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just a question of when. >> neil: all right. so this notion that money finds another home, that all these people who have been supporting our debt, chinese, the japanese, the canadians, the germans, that they have nowhere else to go, is that true? >> they have gold to go to. you will see -- we will see how gold trades. u.s. is still the best house in maybe not such a great neighborhood. western economies people still want to own treasuries. >> neil: that's better than my view we stink they stink more. that's far more harvardish. no wonder you are a harvard professor. former vice chair at goldman sachs; he has been pretty uncanny on this. different reaction, one for the treasury markets where they are fairly san begin and okay one for the stock market where they are barney five. come back to d.c. now. do it right this time. republican jack kingston demanding his leagues do just that a congressman from georgia joining us.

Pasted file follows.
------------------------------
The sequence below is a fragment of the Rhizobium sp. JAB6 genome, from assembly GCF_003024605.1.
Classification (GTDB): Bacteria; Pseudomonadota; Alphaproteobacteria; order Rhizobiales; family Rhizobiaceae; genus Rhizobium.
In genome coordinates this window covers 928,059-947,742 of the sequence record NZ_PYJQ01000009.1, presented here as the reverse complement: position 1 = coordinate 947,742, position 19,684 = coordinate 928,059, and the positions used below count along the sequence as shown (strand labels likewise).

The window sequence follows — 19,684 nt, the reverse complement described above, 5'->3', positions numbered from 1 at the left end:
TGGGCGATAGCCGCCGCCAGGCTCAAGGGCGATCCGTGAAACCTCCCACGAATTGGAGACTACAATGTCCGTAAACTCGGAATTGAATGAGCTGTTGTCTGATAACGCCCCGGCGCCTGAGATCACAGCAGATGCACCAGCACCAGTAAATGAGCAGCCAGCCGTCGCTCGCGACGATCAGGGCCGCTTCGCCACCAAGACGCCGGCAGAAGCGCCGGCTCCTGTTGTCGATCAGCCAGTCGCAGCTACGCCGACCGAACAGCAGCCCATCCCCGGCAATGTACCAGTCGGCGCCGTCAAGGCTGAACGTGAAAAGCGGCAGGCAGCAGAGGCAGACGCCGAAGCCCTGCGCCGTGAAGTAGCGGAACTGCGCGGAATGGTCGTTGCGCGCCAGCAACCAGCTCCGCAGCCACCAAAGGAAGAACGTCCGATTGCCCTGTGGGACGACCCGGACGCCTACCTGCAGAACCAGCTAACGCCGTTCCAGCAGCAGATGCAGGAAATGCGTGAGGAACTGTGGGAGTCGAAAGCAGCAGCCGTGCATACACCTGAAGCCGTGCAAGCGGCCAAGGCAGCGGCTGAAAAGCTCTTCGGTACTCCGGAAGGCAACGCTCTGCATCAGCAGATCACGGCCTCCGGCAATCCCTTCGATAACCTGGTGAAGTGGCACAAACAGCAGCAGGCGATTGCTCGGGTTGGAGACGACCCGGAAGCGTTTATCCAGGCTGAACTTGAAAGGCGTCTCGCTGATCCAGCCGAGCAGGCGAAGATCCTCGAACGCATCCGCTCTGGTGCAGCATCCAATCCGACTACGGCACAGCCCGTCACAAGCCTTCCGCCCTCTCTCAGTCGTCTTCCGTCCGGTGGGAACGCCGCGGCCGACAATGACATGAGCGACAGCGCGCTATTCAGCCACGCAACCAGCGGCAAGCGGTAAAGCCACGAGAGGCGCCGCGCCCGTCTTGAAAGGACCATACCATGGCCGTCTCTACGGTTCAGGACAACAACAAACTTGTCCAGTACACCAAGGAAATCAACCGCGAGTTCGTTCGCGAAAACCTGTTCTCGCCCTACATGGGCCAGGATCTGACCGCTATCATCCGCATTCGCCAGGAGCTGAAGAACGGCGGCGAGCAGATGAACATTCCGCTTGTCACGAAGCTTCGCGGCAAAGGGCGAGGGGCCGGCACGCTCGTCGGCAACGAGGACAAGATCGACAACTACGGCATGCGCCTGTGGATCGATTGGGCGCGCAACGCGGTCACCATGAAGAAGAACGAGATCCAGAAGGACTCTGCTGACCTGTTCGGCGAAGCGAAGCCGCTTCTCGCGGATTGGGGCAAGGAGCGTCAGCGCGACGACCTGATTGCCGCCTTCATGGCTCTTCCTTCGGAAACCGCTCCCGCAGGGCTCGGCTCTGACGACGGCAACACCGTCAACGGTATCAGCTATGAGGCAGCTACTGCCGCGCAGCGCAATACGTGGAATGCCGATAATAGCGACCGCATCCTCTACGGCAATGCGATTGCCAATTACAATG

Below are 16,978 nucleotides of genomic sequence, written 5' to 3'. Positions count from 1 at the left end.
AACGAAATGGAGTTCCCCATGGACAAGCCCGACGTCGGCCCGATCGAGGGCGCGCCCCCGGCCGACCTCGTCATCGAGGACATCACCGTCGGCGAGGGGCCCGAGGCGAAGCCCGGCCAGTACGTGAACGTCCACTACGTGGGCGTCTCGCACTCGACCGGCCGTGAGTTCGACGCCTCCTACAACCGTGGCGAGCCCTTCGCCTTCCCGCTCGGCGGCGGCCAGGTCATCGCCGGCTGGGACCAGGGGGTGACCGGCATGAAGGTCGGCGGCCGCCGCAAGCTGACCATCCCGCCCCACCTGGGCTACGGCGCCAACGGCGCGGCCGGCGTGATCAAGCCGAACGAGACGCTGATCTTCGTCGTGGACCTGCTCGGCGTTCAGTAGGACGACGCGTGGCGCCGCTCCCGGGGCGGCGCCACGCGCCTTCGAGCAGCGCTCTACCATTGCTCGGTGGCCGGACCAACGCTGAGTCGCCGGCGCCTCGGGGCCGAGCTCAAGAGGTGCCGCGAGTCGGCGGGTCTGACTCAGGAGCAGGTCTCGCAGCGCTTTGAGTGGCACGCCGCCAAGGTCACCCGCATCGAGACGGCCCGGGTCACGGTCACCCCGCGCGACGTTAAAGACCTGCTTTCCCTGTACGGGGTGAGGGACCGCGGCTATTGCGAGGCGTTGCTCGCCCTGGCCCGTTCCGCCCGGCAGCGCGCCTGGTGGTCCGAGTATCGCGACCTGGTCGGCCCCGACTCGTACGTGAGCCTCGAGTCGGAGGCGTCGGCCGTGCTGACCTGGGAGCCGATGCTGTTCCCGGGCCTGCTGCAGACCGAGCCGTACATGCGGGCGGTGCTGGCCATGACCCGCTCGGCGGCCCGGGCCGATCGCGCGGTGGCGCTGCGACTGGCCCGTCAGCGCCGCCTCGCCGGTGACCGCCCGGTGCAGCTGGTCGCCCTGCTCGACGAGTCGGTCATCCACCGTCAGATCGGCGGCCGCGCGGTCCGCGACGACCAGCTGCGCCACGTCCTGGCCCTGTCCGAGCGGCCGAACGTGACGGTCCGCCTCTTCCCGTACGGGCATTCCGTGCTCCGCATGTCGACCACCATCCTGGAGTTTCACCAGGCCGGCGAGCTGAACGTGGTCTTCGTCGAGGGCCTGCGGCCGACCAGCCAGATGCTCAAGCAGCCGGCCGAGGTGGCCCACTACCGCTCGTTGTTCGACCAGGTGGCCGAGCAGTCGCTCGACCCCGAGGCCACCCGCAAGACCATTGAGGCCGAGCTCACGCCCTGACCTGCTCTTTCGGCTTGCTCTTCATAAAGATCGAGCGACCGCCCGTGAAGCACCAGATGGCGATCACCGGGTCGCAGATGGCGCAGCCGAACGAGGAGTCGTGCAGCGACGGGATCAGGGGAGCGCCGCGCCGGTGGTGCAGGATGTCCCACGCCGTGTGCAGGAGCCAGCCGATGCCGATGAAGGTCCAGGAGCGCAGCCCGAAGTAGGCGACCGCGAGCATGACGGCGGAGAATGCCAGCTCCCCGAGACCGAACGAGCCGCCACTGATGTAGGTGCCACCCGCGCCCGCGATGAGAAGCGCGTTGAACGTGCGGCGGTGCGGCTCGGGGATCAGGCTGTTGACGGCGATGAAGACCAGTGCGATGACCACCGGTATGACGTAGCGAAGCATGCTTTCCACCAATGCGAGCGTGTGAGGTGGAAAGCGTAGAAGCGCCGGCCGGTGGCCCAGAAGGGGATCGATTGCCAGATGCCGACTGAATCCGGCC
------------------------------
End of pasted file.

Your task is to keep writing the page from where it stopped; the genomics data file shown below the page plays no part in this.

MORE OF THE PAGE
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congressman, if my last guest was right. you don't need to be scrambling like this. what are you saying? >> i think we do need to use this as a reason to come up with a long-term change. and, you know, the market confidence is very important in order to turn the economy around and change and get more jobs. right now, with low market confidence, it's just one more blow. there is too much uncertainty and investors want to stay on the sidelines. congress should do its part by going back to washington, finishing up the appropriation bills and renegotiating with the white house. the white house right now is blaming s&p and arguing with s&p on their methodology. >> neil: nothing is going to be done. the deal you came up with and i know you were looking for much meal in terms of cutting. the deal you got is very analogous to one of my diet promises. i will gladly start one tomorrow only in this case more like seven years from now because that's when the real cuts start. mark zandy, a top economist and researcher of all things